The Broderzingers: Galicia’s Itinerant Yiddish Folk Troupes

The Broderzingers The Broderzingers (“singers of Brody”) were itinerant troupes of folksingers who performed in taverns and inns initially in Galicia, and later in Bukovina, Transcarpathia, and elsewhere in Eastern Europe. Emerging in the early nineteenth century, these performers were among the first to perform Yiddish-language songs outside of Purim […]

Przemyśl at the Turn of the Century: From the Notes of Feliks Mantel

Below is a translation from Polish of the article Przemyśl na przełomie wieków …z zapisków Feliksa Mantela Feliks Mantel (1906-1990) came from a family of Przemyśl Jews. His father, Józef Mantel (1875-1920), was a lawyer and a close associate of [lawуer and socialist politician] Herman Lieberman. Józef Piłsudski, who stayed in […]

Nataliya Kobrynska: Organizer of the Feminist Movement in Galicia

The tour company Pro Lviv with Love has initiated a project dedicated to giving new life to the women’s almanac Pershyi Vinok (First Wreath), originally published in Lviv in 1887. The almanac was the first work in Galicia and Ukraine to raise the “woman question” — in addition to works […]

Kosiv: Former Center of Natural Medicine and Vegetarianism

Back during Austrian times and up until World War II, the Carpathian Hutsul town of Kosiv (formerly Kosów) was a center of natural medicine and vegetarianism. This is thanks to Dr. Apolinary Tarnawski (1851-1943), a Polish physician who at the end of the nineteenth century founded a private sanatorium in […]

Galicia’s Adventurous and Free-Spirited Sofia Jablonska

From Lviv Today – a bilingual lifestyle magazine Here is the astounding story of the Galician girl who managed to conquer thousands of fans with her poetic travel essays and become Ukraine’s first internationally renowned travel writer, documentalist, and journalist. Early beginnings Sofia Jablonska was born in 1907 in the […]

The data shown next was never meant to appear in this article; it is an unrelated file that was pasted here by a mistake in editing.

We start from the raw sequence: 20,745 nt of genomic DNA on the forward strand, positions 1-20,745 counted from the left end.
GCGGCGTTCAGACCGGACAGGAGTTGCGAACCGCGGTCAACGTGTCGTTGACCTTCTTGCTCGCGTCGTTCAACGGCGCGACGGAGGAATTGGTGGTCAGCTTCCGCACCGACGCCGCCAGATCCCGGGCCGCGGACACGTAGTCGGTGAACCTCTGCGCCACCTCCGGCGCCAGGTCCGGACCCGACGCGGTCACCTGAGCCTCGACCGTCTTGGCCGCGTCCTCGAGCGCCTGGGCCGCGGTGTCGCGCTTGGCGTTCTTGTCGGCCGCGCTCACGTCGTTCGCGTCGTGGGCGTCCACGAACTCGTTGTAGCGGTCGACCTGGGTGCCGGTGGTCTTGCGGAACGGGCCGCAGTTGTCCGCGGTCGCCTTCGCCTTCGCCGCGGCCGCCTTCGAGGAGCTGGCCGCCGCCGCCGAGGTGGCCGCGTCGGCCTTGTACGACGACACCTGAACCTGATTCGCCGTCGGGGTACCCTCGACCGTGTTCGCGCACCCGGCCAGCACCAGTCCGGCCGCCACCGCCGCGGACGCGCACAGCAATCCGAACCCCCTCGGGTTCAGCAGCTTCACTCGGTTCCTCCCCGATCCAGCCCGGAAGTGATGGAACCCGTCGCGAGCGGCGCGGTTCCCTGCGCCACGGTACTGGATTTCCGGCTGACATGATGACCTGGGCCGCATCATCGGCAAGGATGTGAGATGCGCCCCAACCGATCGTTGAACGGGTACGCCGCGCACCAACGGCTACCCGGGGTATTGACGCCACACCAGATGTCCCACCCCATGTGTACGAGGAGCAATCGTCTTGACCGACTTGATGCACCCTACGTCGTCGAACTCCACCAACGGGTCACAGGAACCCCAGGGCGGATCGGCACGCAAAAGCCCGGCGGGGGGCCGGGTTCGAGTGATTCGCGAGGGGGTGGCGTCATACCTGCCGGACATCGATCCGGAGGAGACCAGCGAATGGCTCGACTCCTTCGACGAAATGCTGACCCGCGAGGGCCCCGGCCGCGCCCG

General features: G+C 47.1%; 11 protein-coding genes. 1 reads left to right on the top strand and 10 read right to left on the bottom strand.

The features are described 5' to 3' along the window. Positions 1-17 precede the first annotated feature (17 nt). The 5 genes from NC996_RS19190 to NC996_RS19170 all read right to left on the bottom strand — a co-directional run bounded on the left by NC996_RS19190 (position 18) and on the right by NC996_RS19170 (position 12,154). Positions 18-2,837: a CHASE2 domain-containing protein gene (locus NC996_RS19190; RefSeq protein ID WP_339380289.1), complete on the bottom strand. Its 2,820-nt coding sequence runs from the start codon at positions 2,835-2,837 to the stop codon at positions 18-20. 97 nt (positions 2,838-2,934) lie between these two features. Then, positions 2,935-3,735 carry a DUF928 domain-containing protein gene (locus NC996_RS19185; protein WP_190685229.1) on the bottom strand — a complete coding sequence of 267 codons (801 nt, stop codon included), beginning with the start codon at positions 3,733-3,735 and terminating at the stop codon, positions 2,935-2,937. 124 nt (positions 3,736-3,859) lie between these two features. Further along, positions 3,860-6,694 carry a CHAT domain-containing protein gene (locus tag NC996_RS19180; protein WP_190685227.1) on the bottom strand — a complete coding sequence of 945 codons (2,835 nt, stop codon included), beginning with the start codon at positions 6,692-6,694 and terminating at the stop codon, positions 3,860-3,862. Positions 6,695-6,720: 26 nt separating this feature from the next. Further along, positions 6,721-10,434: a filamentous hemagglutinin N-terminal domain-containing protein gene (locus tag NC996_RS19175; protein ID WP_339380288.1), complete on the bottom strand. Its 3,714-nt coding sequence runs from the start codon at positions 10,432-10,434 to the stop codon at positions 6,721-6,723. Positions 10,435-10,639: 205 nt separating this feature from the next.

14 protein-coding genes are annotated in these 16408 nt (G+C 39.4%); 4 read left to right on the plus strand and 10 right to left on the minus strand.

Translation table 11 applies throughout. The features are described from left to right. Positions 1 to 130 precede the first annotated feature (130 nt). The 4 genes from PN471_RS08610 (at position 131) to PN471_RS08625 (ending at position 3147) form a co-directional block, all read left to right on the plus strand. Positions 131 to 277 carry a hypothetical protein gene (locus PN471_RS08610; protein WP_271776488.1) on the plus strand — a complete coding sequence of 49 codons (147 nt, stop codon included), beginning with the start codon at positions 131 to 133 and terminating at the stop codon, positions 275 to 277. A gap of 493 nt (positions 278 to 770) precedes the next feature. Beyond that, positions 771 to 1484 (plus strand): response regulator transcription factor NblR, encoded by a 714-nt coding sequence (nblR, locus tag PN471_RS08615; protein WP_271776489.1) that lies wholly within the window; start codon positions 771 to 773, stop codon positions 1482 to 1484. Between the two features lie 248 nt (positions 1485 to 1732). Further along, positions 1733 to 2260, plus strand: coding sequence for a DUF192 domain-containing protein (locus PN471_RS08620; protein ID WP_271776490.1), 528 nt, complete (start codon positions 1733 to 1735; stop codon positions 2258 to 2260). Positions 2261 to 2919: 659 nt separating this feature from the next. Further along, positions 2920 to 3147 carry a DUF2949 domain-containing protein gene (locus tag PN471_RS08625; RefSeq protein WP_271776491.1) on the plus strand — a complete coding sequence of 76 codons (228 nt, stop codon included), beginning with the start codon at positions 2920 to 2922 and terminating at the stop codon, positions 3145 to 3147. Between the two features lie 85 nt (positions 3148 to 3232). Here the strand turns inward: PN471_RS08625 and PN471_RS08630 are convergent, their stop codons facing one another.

The ‘Galician Gaudi’: Teodor Talowski & His Fanciful Architecture

Teodor Talowski is one of the most important Polish architects of the late nineteenth and early twentieth centuries. He has been described as the “Galician Gaudi” or the “Polish Gaudi” because he combined late Historicism with Secession (Art Nouveau) and Modernist influences. His works include apartment buildings, churches, chapels, and […]

Engineer Słowik and His Enduring Mark on Lviv

The Recovered Story of a Prewar Metalworks Owner Countless people contributed to the urban development of Lviv and left their enduring mark on the city. It is thanks to these architects, urban planners, engineers, entrepreneurs, craftsmen, construction workers, and factory workers that we have the beautiful architecture, cobblestone roads, infrastructure, […]

Leopold von Sacher-Masoch: Much More than Masochism

While today the term “masochism” is widely known, few know its origin, let alone anything about the man behind the name—Leopold von Sacher-Masoch. A while back I posted about this Lviv native’s childhood experiences in the Galician capital (found here), but now I’d like to share a few curious, lesser-known facts […]

Some Like It Not – Billy Wilder: Fame, Fortune & Fate (From Galicia to Hollywood to the Holocaust)

By Chris Wilkinson “To know me, you must think of me in terms of what Austria was like in 1906, when I was born. Austria in those days was a huge monarchy of 56 million people – the Austro-Hungarian Empire. The monarchy seemed indestructible.”– Billy Wilder One of Hollywood’s greatest movie […]

Józef Eder: Earliest Known Photographer of Lviv

We owe the oldest photographs of Lviv to Józef Eder (1831-1903), the owner of one of the first photography studios in Lviv. His photographs, which have been digitized and today are widely available on the Internet, date to the middle of the nineteenth century. Starting in 1861, together with Bernhard […]